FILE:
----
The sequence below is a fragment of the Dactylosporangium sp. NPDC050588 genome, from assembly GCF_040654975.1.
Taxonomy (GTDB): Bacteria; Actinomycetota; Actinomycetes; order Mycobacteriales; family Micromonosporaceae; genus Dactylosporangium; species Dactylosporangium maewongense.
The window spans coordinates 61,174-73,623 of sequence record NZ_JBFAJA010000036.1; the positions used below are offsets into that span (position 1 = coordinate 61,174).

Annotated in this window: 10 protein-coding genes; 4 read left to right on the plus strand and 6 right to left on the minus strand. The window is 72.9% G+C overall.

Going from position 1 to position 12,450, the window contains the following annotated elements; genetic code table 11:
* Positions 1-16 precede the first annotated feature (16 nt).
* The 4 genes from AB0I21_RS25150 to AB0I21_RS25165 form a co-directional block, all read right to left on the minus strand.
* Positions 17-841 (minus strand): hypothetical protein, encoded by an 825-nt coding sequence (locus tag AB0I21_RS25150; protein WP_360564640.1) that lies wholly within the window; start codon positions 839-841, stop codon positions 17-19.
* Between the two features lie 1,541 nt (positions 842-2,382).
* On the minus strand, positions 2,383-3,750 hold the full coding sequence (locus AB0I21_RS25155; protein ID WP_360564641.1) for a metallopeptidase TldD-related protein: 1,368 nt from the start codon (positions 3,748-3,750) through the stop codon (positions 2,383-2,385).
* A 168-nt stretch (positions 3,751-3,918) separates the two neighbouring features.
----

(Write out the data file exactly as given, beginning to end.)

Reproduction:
The sequence below is a fragment of the Dactylosporangium sp. NPDC050588 genome, from assembly GCF_040654975.1.
Taxonomy (GTDB): Bacteria; Actinomycetota; Actinomycetes; order Mycobacteriales; family Micromonosporaceae; genus Dactylosporangium; species Dactylosporangium maewongense.
The window spans coordinates 61,174-73,623 of sequence record NZ_JBFAJA010000036.1; the positions used below are offsets into that span (position 1 = coordinate 61,174).

Annotated in this window: 10 protein-coding genes; 4 read left to right on the plus strand and 6 right to left on the minus strand. The window is 72.9% G+C overall.

Going from position 1 to position 12,450, the window contains the following annotated elements; genetic code table 11:
* Positions 1-16 precede the first annotated feature (16 nt).
* The 4 genes from AB0I21_RS25150 to AB0I21_RS25165 form a co-directional block, all read right to left on the minus strand.
* Positions 17-841 (minus strand): hypothetical protein, encoded by an 825-nt coding sequence (locus tag AB0I21_RS25150; protein WP_360564640.1) that lies wholly within the window; start codon positions 839-841, stop codon positions 17-19.
* Between the two features lie 1,541 nt (positions 842-2,382).
* On the minus strand, positions 2,383-3,750 hold the full coding sequence (locus AB0I21_RS25155; protein ID WP_360564641.1) for a metallopeptidase TldD-related protein: 1,368 nt from the start codon (positions 3,748-3,750) through the stop codon (positions 2,383-2,385).
* A 168-nt stretch (positions 3,751-3,918) separates the two neighbouring features.